This short run series of coins has its share of die varieties—which are minor design changes. Three dates have easily recognized die varieties, these are: 1809 has three minor variations to the date, 1811 has a wide and narrow date variety, and the 1828 comes with both 12 and 13 stars on the obverse. None of these varieties are rare and don’t command a significant premium over the more common varieties.
The Rare 1831 Half Cent
The great rarity of the series is the 1831 with only 2,200 minted. Starting in 1831, new coinage equipment and modified dies produced coins with a raised rim. Proof coins and restrikes (coins made after their year of issue) were made at the Mint for selling to collectors. Due to the low mintage, any genuine 1831 half cent will cost thousands of dollars.
What Price Should You Pay?
Common date examples of the Classic Head half cent can be purchased for around $60.00 in Good (G) condition; in Extremely Fine (EF) condition they cost around $110; and in uncirculated condition (MS60BN) they sell for $300 or more. With any coin, you want to be careful to avoid heavily cleaned coins. Typically, early half cents are rarely seen with natural bright red mint luster. Copper tarnishes over the years, and any early half cent that is bright copper color has probably been re-colored by a chemical process—avoid these coins unless they are professionally graded by a reputable coin dealer. For coins that are uncirculated (MS60 or higher), it is wise to buy coins that have been professionally graded and encapsulated by either: PCGS, NGC, ANACS, or ICG.
A good source of current pricing information on half cents can be found in A Guide Book of United States Coins published by Whitman Publishing, LLC—usually called the “Red Book” by collectors. Since the price of half cents are slow to change, this book gives a good idea of prices you will have to pay from a dealer. The book also provides pictures of some of the more common varieties. In general, half cents are not common coins and if the price seems too good to be true, it probably is. There are few bargains for properly graded and problem free half cents.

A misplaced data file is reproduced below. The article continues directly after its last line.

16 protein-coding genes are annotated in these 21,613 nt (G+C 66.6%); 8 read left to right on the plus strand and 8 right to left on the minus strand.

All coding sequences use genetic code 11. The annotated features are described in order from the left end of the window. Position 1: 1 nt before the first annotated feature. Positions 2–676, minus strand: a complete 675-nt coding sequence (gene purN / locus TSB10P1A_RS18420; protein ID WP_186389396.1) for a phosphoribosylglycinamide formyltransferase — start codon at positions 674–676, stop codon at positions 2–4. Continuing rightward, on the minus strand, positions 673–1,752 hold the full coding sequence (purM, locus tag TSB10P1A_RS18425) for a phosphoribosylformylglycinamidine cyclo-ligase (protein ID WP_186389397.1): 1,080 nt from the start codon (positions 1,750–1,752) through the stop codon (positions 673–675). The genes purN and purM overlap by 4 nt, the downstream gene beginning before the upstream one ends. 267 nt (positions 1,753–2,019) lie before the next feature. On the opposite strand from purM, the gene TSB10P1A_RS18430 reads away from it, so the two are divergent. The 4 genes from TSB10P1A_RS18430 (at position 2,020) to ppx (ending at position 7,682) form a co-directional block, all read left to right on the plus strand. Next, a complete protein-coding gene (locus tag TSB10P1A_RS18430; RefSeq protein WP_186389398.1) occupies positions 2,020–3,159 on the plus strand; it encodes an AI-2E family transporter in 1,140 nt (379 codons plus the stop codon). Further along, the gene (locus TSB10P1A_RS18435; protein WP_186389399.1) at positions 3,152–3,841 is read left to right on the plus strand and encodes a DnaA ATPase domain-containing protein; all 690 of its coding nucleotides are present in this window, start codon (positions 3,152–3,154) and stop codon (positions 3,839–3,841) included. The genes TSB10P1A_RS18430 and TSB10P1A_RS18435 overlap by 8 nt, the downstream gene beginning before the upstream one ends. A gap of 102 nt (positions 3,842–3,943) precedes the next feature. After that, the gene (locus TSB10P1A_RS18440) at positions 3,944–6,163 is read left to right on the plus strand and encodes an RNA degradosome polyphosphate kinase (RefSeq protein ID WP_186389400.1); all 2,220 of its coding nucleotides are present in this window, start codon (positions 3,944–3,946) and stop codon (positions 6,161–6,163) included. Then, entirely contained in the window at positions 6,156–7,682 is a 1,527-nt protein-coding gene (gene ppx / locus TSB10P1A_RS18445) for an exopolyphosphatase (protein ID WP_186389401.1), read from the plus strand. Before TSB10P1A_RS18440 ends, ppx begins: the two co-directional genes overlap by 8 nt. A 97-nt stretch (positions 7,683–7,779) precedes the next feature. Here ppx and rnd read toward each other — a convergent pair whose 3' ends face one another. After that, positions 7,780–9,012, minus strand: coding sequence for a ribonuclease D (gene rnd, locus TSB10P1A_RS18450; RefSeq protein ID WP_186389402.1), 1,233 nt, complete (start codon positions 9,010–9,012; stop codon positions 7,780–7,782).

Half Cents as an Investment
Since it is easy to tie up several hundred or thousand dollars into a collection of half cents, it is helpful to know how your collection might fare as an investment. To get an idea of the potential these coins have for price appreciation, take the retail price of an 1810 half cent in Good condition in 1961, which was $5.00, and by 2021 the price had increased to $70. In the case of the same 1810 half cent in uncirculated condition, in 1961 it was $85 and by 2021 the price had increased to $2,000.
Generally, the value of old coins increases with time due to inflation of the money supply and the decreasing number of old coins available on the coin market. Coins don’t always go up in value, but over many years they tend to maintain or increase in value.
Specifications – Designer John Reich, weight: 5.44 grams, composition: copper, diameter: 23.5 mm, and plain edge.
- Bressett, Kenneth (editor). Official ANA Grading Standards for United States Coins (Official American Numismatic Association Grading Standards for United States Coins). Whitman Publishing, 2013.
- Breen, Walter. Walter Breen’s Complete Encyclopedia of U.S. and Colonial Coins. New York: F.C.I Press, Inc., 1988.
- Garrett, Jeff (Senior Editor) A Guide Book of United States Coins R.S. Yeoman. 73rd Edition. Pelham: Whitman Publishing, LLC, 2019.
- Yeoman, R.S. 1961 A Guide Book of United States Coins. Racine: Whitman Publishing Company, 1960.